Fresh And Lovely Arts+Crafts in Pacific Heights, $4.5MAuthor:Philip Ferrato
It’s a sublimely stylish combination– a fashion stylist and a 1894 Arts+Crafts house in one of San Francisco’s most elegant neighborhoods. In 2011, New York stylist Lauren Michael Goodman transported herself to San Francisco where she and Nathan Tyler acquired this extraordinary Arts+Crafts classic. With the guidance of photo stylist/designer Lili Diallo, Goodman and Tyler took the interior of this 4-bed, 3.5-bath traditional home in a dramatically different direction.
Below, the dining room is a stylish mashup, with deep green walls, a woven rush carpet, a recycled timber table accompanied by Regency dining chairs, all overseen by a Roy Lictenstein print.
It’s not every day one of Pacific Height’s handsome Arts+Crafts comes on the market. There certainly aren’t many left, and this house (known to architectural historians as the Gillespie House) was by the influential English emigre architect Ernest Coxhead.
Coxhead and his brother Almeric moved to California in the 1880s, quickly becoming the go-to architects for the Episcopal Church and designing houses of worship from Los Angeles to San Francisco. In the early 1890s, their practice shifted to residential work, primarily in the booming Bay Area, and the Gillespie House is one of their earliest projects here.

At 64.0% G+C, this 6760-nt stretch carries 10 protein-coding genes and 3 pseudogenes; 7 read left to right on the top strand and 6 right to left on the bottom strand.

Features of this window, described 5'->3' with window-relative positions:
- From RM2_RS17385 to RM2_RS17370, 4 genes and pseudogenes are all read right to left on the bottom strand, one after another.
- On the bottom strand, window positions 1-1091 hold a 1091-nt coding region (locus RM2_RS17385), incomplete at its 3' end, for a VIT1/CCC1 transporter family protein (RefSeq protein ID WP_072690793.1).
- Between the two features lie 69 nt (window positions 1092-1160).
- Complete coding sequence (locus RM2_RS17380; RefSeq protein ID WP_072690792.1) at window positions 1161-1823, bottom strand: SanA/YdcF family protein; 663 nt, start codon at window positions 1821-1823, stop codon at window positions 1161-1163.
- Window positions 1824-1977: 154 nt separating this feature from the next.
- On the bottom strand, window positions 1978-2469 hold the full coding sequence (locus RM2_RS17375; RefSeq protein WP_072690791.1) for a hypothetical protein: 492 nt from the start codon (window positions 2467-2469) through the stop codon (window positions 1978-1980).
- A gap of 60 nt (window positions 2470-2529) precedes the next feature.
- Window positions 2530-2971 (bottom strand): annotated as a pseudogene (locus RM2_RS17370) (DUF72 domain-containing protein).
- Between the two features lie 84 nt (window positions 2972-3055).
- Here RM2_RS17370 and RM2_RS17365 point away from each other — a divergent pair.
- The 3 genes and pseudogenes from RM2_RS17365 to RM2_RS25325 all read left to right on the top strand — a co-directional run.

At the time of its construction, the Gillespie House represented the height of modernity, a reaction to the prevailing Victorians, and executed by an architect who could deftly combine English cottage and half-timber details. Working with locally sourced materials and craftsmen, Coxhead’s work would influence a generation of architects, including Julia Morgan and Bernard Maybeck in what would evolve into the Bay Area’s uniquely eclectic take on the Arts+Crafts style.
In 1894, this house was a radically modern reaction to the old-school Victorians.
Below, the master bedroom is a surprising, vaulted space with an exquisite pair of low-set leaded glass windows.
What We Love: The radically styled interiors are fresh and unstaged, while original Coxhead’s trademark details– simple, bold moldings, coved ceilings and handcrafted leaded glass windows remain.
The kitchen and family room are completely modern, opening to a deep garden, boldly remade about five years ago by architect Jenny Weiss.
More: Go to the listing link below for additional information, details, and floor plans. Represented by veteran San Francisco luxury agent Nina Hatvany of Compass.
Photo Credit: Open Homes Photography for Compass Real Estate